Blunt trauma without fractures or dislocations seldom lead to pseudoaneurysms, given that only a great mechanical force can cause trauma to the popliteal artery. The popliteal fossa is surrounded by highly resistant structures of muscles and bones and thus a mild trauma rarely leads to arterial damage without damaging surrounding structures. One such injury is a typical hyperextension injury of the knee sustained during falls on the buttocks (Ge et al., 2010). Also structural alterations on the arterial wall, such as those caused by collagen or connective tissue diseases and by arteritis secondary to septic embolism in patients with infective endocarditis can rarely cause popliteal pseudoaneurysm formation. Such diseases invariably lead to structural damage, weaken the arterial wall and make the artery more vulnerable to spontaneous ruptures or ruptures due to mild traumas. The problem with this type of injury is that they tend to be neglected because of the trivial nature of the incident and hence tend to present late. Most of these injuries tend to present late as painful swellings in the popliteal fossa typically two to three years after the primary insult (Megalopoulos et al., 2006). Because the injury is a partial arterial injury peripheral pulses are preserved in the initial phase of the injury. However subsequently the aneurysmal lumen and hence distal outflow undergoes thrombosis with consequent danger of limb loss untreated psudoaneurysms tend to be associated with a high incidence of complications which include thromboembolism, rupture and compression on popliteal vein and tibioperoneal nerves. The accompanying risk of limb loss is hence very high (Gillespie and Cantelmo, 1991; Ge et al., 2010).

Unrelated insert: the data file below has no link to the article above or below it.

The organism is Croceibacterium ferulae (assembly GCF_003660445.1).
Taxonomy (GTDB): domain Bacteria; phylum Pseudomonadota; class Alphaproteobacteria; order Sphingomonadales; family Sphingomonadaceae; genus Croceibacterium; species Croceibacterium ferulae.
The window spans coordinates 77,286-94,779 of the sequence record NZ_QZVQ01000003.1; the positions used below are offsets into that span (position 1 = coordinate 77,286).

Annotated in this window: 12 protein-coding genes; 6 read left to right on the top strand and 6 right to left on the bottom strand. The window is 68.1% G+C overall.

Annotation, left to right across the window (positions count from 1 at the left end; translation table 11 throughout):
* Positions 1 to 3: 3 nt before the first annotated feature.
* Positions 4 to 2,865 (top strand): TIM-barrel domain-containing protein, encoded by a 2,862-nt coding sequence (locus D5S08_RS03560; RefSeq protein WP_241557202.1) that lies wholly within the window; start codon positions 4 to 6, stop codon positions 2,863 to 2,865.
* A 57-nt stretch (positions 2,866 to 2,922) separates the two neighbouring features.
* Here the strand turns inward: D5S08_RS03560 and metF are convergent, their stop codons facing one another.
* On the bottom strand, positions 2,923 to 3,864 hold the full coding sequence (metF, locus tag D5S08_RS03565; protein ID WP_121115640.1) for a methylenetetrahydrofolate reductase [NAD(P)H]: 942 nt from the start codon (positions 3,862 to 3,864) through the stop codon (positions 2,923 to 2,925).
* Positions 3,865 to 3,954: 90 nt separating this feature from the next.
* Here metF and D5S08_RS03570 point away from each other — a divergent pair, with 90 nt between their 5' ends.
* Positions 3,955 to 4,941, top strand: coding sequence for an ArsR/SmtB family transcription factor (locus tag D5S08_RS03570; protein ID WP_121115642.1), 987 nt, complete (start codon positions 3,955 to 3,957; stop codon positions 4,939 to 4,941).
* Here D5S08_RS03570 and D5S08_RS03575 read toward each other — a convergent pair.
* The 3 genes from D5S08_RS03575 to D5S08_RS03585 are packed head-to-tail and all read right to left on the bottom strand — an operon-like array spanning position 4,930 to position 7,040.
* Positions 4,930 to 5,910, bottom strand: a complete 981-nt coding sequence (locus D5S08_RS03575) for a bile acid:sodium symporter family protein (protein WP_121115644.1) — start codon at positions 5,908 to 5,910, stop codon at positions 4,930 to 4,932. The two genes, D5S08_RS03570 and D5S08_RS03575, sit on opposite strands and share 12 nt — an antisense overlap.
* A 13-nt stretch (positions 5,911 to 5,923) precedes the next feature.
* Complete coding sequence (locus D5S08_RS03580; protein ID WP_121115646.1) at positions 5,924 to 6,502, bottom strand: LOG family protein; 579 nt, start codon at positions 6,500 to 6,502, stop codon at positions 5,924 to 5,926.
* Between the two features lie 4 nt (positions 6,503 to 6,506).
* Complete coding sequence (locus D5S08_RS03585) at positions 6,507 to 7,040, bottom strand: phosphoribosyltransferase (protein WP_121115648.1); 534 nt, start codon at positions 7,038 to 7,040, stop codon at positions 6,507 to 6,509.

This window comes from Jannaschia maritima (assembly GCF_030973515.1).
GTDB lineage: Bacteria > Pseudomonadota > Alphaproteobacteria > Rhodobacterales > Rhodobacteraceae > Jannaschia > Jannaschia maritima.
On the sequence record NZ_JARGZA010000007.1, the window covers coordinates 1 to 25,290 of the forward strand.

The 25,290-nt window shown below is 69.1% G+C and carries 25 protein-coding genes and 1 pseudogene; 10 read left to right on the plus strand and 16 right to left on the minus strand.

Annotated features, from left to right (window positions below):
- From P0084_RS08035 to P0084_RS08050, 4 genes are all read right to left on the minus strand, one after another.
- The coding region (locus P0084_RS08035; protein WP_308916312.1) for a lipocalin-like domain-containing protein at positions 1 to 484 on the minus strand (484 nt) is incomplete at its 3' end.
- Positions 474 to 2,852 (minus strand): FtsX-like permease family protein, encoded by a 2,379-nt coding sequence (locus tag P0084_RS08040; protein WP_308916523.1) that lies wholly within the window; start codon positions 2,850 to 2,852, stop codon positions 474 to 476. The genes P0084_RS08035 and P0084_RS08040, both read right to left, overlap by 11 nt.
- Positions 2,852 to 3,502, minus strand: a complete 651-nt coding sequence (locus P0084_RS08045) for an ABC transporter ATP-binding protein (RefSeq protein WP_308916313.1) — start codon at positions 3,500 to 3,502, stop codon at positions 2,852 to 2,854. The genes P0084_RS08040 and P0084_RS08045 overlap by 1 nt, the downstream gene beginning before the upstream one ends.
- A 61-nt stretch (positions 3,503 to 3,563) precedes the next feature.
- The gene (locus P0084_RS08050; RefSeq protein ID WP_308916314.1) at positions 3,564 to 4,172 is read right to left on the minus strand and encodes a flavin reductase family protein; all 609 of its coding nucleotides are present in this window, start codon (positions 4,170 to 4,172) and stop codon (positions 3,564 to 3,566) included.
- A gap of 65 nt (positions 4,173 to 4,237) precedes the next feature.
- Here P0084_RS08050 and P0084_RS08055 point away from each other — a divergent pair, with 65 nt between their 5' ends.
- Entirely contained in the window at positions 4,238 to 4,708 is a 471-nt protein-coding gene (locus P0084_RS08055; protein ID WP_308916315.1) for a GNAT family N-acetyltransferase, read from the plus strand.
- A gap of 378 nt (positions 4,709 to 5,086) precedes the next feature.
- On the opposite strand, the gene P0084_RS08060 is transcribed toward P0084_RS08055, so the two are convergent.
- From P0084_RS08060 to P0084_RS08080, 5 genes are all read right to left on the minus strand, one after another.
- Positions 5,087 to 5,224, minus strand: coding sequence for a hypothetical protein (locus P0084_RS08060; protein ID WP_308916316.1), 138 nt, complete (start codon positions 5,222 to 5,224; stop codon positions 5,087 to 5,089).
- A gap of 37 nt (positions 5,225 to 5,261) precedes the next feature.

Diagnosis is usually made by an arterial duplex ultrasonography. A magnetic resonance angiography helps in procuring the details required for surgical planning.

Management options are either an aneurysmectomy with end to end anastomosis using an interposition graft or an aneurysm exclusion and bypass. A reversed great saphenous or short saphenous vein graft is commonly used to restore arterial continuity. If the patient does not have an autologous vein of adequate caliber, then a prosthetic graft (Dacron or PTFE) is preffered. Any accompanying orthopedic intervention may be done either simultaneously or after 6 to 8 weeks once the anastomosis has matured.

In conclusion popliteal artery pseudoaneurysms should be included in the differential diagnosis of all popliteal fossa swellings. The absence of a history of major  trauma or the lack of absence of peripheral pulses does not rule out the presence of an aneurysm.

Because of the consequences associated with delayed treatment, these lesions should be diagnosed and treated as early as possible.

All authors contributed significantly in drafting the manuscript. The four authors have read and approved the final manuscript.

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Ge P.S., Ishaque B.M., Bonilla J., and de Virgilio C., 2010, Popliteal artery pseudoaneurysm after isolated hyperextension of the knee, Ann. Vasc. Surg., 24(7): 950.e7-950.e11 DOI: 10.1016/j.avsg.2010.01.014

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Megalopoulos A., Siminas S., and Trelopoulos G., 2006, Traumatic pseudoaneurysm of the popliteal artery after blunt trauma: Case report and a review of the literature, Vasc. Endovascular Surg., 40(6): 499-504 PMID: 17202099

Ozisik K., Dural K., Okcu O., Han S., Yildirim E., and Sakinci U., 2003, Pseudoaneurysms of the popliteal and tibioperoneal arteries after gunshot injuries, J. Trauma., 55(3): 485-488 PMID: 14501891

Radford D.J., 2001, Traumatic false aneurysm in the popliteal